To keep up with peers, friends, and colleagues, people have started various “challenges” in social media apart from regular video calls. From posting pictures clad in beautiful sarees, to reminiscing when they first met together, people have craved for connection. Dalgona coffee, Instagram Bingos are just other examples which state the obvious – people do crave for connection.

With the nature of the coronavirus itself, the touch and physical contact are at the threat. Being forced to isolate and maintain a distance, some people will have a hard time keeping their hands off their loved ones. I’m assuming the hug to your loved one(s) after lockdown ends (and hopefully the pandemic ends too) is going to be a very special one.

People are working from home to keep up with their work, but this has also impacted the need for love and connection from their family members. For some people working from home, they have found themselves working for more hours, stressing more, and eventually exhausting themselves more. This culture is making some people’s life hard in terms of managing their work, family, and self.

On Creation & Contribution:

While humans crave for love and care, they also have this need for creating something, contributing to others, serving people and community, and making the world around us better.

People are using all local resources available for keeping things on-going. There have been wonderful examples of COVID testing booths being made in Nepal with locally available resources, the Personnel Protective Equipment (PPE) being stitched locally and distributed without any charges, and so on. Brands have collaborated together to make daily groceries and necessary equipment available to their doorsteps at this time of crisis. Businesses are being creative with alternate services and products and thus, generating sources for sustaining.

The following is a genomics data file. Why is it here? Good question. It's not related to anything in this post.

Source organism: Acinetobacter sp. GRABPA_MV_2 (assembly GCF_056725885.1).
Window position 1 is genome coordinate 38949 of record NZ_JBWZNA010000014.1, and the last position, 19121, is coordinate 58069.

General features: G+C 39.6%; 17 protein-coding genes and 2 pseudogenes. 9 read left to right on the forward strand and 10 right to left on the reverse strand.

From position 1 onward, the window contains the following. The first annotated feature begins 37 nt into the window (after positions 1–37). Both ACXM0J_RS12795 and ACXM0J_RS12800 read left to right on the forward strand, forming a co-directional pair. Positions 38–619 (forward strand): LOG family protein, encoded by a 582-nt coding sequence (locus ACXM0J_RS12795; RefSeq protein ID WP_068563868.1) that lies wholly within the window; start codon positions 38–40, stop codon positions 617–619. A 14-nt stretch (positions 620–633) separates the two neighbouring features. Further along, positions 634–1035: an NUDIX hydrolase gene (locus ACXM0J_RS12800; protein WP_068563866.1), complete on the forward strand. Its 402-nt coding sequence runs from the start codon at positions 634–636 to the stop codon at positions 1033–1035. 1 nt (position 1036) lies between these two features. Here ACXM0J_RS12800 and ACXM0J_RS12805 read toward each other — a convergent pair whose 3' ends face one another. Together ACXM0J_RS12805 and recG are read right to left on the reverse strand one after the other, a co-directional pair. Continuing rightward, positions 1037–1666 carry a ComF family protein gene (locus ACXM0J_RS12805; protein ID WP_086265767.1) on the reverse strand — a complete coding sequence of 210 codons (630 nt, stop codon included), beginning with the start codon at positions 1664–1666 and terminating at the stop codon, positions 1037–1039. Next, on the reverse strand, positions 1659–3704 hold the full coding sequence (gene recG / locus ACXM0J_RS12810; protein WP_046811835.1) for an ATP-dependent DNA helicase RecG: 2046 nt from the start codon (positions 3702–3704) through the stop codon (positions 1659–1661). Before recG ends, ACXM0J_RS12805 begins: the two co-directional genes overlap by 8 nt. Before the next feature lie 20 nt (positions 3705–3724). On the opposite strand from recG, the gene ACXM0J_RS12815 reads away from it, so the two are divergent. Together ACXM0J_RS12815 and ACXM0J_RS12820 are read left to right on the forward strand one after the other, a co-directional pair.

People are fulfilling this need to give and do for others (contribution) by helping the daily wage earners, collecting funds, assisting them with relief items, and so on. This demonstrates the empathy humans have within ourselves. However, the question still remains at large about empathy when it comes to treating COVID affected people as criminals.

On Identity & Purpose:

During this time of crisis, people’s need for recognition, status, identity, significance, and purpose have largely been secondary. This could primarily be because of human beings’ need for survival is larger than identity and purpose in this time of crisis. However, I have seen some circumstances where some people have been reinforcing their identity via social networks, as well as some people realizing new found identity as well as purpose of life, during this time of crisis.

These were the basic human behaviors that I managed to identify with my own set of observations. I’m sure I have missed out a lot. Help me complete it by making me aware of it.